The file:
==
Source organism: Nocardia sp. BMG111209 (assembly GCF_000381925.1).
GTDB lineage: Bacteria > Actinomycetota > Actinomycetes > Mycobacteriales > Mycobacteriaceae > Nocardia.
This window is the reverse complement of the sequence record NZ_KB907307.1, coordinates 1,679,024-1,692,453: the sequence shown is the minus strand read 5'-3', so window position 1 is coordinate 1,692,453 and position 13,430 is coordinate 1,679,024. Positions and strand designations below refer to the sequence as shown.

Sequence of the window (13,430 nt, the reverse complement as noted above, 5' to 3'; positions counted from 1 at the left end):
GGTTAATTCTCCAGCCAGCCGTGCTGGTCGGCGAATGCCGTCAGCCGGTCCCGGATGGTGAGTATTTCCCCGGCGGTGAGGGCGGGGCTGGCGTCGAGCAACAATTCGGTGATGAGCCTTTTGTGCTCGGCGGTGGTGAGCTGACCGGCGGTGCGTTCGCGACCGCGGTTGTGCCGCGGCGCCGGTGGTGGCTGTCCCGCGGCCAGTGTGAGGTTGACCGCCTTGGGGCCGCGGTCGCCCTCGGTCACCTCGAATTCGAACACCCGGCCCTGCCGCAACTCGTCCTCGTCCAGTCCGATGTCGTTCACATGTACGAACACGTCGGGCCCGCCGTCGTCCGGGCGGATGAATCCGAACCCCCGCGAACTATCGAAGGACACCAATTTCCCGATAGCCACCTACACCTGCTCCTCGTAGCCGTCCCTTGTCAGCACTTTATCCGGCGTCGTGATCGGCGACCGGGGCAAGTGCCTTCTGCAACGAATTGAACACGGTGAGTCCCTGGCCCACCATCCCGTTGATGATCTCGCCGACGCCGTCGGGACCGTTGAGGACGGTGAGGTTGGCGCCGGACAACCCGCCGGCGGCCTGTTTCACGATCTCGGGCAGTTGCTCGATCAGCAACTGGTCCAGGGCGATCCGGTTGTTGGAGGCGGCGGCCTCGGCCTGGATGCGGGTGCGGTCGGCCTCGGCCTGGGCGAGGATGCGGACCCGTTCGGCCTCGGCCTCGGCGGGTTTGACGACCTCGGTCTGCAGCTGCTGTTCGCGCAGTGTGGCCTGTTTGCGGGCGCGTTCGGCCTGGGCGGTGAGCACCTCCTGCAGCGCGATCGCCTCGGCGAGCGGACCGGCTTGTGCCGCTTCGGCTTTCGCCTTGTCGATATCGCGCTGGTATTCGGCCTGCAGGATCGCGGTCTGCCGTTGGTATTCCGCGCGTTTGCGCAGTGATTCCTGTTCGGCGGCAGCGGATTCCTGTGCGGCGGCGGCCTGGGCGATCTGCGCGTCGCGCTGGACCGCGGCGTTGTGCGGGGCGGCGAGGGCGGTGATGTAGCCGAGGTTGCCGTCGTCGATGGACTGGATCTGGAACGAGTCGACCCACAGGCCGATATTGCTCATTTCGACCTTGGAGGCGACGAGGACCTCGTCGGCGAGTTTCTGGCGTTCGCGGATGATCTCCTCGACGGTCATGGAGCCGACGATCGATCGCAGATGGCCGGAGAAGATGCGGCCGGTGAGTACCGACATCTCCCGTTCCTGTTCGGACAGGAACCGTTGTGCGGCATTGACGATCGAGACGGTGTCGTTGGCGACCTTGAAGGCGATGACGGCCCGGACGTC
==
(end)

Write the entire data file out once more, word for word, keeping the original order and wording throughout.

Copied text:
Source organism: Nocardia sp. BMG111209 (assembly GCF_000381925.1).
GTDB lineage: Bacteria > Actinomycetota > Actinomycetes > Mycobacteriales > Mycobacteriaceae > Nocardia.
This window is the reverse complement of the sequence record NZ_KB907307.1, coordinates 1,679,024-1,692,453: the sequence shown is the minus strand read 5'-3', so window position 1 is coordinate 1,692,453 and position 13,430 is coordinate 1,679,024. Positions and strand designations below refer to the sequence as shown.

Sequence of the window (13,430 nt, the reverse complement as noted above, 5' to 3'; positions counted from 1 at the left end):
GGTTAATTCTCCAGCCAGCCGTGCTGGTCGGCGAATGCCGTCAGCCGGTCCCGGATGGTGAGTATTTCCCCGGCGGTGAGGGCGGGGCTGGCGTCGAGCAACAATTCGGTGATGAGCCTTTTGTGCTCGGCGGTGGTGAGCTGACCGGCGGTGCGTTCGCGACCGCGGTTGTGCCGCGGCGCCGGTGGTGGCTGTCCCGCGGCCAGTGTGAGGTTGACCGCCTTGGGGCCGCGGTCGCCCTCGGTCACCTCGAATTCGAACACCCGGCCCTGCCGCAACTCGTCCTCGTCCAGTCCGATGTCGTTCACATGTACGAACACGTCGGGCCCGCCGTCGTCCGGGCGGATGAATCCGAACCCCCGCGAACTATCGAAGGACACCAATTTCCCGATAGCCACCTACACCTGCTCCTCGTAGCCGTCCCTTGTCAGCACTTTATCCGGCGTCGTGATCGGCGACCGGGGCAAGTGCCTTCTGCAACGAATTGAACACGGTGAGTCCCTGGCCCACCATCCCGTTGATGATCTCGCCGACGCCGTCGGGACCGTTGAGGACGGTGAGGTTGGCGCCGGACAACCCGCCGGCGGCCTGTTTCACGATCTCGGGCAGTTGCTCGATCAGCAACTGGTCCAGGGCGATCCGGTTGTTGGAGGCGGCGGCCTCGGCCTGGATGCGGGTGCGGTCGGCCTCGGCCTGGGCGAGGATGCGGACCCGTTCGGCCTCGGCCTCGGCGGGTTTGACGACCTCGGTCTGCAGCTGCTGTTCGCGCAGTGTGGCCTGTTTGCGGGCGCGTTCGGCCTGGGCGGTGAGCACCTCCTGCAGCGCGATCGCCTCGGCGAGCGGACCGGCTTGTGCCGCTTCGGCTTTCGCCTTGTCGATATCGCGCTGGTATTCGGCCTGCAGGATCGCGGTCTGCCGTTGGTATTCCGCGCGTTTGCGCAGTGATTCCTGTTCGGCGGCAGCGGATTCCTGTGCGGCGGCGGCCTGGGCGATCTGCGCGTCGCGCTGGACCGCGGCGTTGTGCGGGGCGGCGAGGGCGGTGATGTAGCCGAGGTTGCCGTCGTCGATGGACTGGATCTGGAACGAGTCGACCCACAGGCCGATATTGCTCATTTCGACCTTGGAGGCGACGAGGACCTCGTCGGCGAGTTTCTGGCGTTCGCGGATGATCTCCTCGACGGTCATGGAGCCGACGATCGATCGCAGATGGCCGGAGAAGATGCGGCCGGTGAGTACCGACATCTCCCGTTCCTGTTCGGACAGGAACCGTTGTGCGGCATTGACGATCGAGACGGTGTCGTTGGCGACCTTGAAGGCGATGACGGCCCGGACGTC